So, Trip-Hop has an origin around late 80’s hip-hop along with DJs, MCs, and b-boys getting mixed up with the Jamaican dub and house scene in Bristol, UK. They mingled and formed “soundsystems” (which is a pretty dope name if you ask me). Soundsystems were created in Jamaica in the 50’s to identify a group of DJs work collectively to produce and contribute to a sole sound. With all of these influences constantly working off of each other, you can imagine the evolution of Trip-Hop has been nearly never ending. Now it has been growing to incorporate much more sampling including Jazz, hip-hop elements, and downtempo percussion which has grown as those genres have grown respectively.
Now while Trip-Hop had its inception in ’89, it hit some mainstream attention a few years later in the early to mid 90’s. One of the biggest records to start the movement and really let Britain identify with their own iteration of hip-hop was Massive Attack‘s Blue Lines. That was huge. Although there wasn’t really any element of hip-hop because it was mostly sampling, some R&B vocals from Shara Nelson and Jamaican dance hall artist Horace Andy.
Enough about the history. This post is titled “The State of Trip-Hop” after all. So let’s talk about the state of Trip-Hop and where I think it’s at.
Like a lot of things, this genre is mobilizing to the interwebz. Soundcloud has been a huge instigator in letting artists control their page (thanks, Soundcloud). This has helped mobilize the Trip-Hop industry to some degree. Of course you have to sift through the shit to find the gems hidden behind overrated and untalented promoted songs. But they are there and definitely worth digging for. On my Soundcloud, I do my best to find these gems and repost/make playlists/like their tracks. Trip-Hop is being overrun. There is literally not enough time in the day to find all the Trip-Hop being made and shared on the web. I think this is in part because to create music anymore all you need is a decent computer, very minimal knowledge of music theory and patience. Which is fucking awesome. I’m sure most of the stuff I absolutely love has been made this way. No giant soundproof studio, 100 track mixer, $1,000 mics. None of that. A 2009 Mac/PC with an old copy of Ableton and some creativity will get you to some crazy places. With great places like reddit, Twitter, Soundcloud and more, so many people have so much more of an outlet and connection with people. One of my favorite places for collaboration is reddit.com/r/isolatedvocals because people are literally giving away vocals for others to sample in their tracks. Dope.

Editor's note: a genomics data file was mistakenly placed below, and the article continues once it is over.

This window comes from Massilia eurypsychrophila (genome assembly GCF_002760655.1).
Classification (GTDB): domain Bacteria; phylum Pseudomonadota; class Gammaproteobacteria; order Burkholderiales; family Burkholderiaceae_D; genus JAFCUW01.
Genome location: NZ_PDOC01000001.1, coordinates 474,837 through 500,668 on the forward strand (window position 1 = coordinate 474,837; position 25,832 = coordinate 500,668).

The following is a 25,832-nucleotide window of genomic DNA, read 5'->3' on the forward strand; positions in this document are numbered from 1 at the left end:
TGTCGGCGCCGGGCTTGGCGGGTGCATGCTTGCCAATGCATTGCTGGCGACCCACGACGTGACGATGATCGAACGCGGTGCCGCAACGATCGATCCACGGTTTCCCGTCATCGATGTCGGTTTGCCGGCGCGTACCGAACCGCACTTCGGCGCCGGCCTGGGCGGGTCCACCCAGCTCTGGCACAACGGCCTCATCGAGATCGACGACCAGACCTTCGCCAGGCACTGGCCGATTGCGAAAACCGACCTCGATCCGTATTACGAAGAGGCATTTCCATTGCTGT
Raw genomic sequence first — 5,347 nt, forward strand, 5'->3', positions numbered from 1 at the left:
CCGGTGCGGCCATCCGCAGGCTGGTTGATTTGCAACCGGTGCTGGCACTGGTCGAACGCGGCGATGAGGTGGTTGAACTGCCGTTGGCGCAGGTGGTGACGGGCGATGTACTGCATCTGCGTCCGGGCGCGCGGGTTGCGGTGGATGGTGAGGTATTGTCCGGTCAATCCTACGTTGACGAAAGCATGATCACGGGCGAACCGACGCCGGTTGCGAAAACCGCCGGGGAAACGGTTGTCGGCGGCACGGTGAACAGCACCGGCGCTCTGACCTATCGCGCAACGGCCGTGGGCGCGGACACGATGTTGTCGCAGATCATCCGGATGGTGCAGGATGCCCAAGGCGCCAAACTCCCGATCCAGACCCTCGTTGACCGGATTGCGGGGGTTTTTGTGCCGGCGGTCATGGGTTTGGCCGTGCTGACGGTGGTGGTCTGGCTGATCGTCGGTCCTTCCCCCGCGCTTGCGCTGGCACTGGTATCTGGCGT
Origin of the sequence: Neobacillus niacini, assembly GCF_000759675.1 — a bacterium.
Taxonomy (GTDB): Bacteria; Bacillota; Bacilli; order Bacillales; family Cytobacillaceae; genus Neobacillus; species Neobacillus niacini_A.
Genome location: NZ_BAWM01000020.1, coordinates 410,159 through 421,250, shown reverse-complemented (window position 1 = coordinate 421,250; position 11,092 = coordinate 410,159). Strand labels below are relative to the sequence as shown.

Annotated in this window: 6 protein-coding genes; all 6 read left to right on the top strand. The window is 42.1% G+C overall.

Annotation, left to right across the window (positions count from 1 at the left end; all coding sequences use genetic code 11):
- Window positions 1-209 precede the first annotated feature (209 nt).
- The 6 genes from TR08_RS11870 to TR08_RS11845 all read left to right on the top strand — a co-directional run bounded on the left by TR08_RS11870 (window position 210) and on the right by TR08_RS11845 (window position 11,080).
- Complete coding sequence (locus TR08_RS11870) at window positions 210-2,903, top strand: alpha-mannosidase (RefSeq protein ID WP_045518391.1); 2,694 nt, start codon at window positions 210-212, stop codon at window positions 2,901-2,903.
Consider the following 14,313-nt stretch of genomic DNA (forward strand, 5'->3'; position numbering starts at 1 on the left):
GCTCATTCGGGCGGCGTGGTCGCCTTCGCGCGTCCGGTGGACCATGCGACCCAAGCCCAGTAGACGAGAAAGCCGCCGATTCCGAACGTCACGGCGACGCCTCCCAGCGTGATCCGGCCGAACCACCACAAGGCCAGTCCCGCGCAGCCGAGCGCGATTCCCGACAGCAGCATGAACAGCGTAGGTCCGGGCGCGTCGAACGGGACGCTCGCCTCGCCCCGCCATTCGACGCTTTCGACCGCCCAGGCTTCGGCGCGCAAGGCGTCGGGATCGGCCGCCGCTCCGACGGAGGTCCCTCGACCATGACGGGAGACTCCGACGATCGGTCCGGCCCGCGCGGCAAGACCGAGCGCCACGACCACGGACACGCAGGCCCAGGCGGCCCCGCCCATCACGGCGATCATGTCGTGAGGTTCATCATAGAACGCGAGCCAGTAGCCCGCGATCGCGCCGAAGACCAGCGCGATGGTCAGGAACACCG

I think a huge reason as to why I’m getting back into Trip-Hop so much is because of how minimalistic it’s becoming. It’s devolving into vibe-able, downtempo, repetitive loops. It’s simple. I’m all about simple. It’s perfect for zoning out, driving, being productive, and just about any other atmosphere you can think of. I’m fairly particular about what I listen to and when but I can rarely find a bad time to listen to (new wave?) Trip-Hop. Maybe a funeral. That might not be an incredibly opportune time. But who knows, it might be cool. I digress. I say in my blog that I’m “always searching for vibes”. That mostly comes from the trip-hop I find on Soundcloud. I feel like although there’s so much to sift through, it’s a very niche community. It’s even similar to how I compared newer Chillwave in the fact that it can vary song by song, record by record or even artist by artist. I think that’s the case with any form of art anymore. It’s hard to get labeled down to a single genre, even if you do help with the creation of said genre (looking at you Toro Y Moi).
Keep up with me on Soundcloud. I’m always finding new stuff and creating new playlists. If any of you guys have an artist you want me to check out, please let me know. I’m always open to suggestions. That goes for my blog as well. If there’s something you want to see or have feedback, let me know!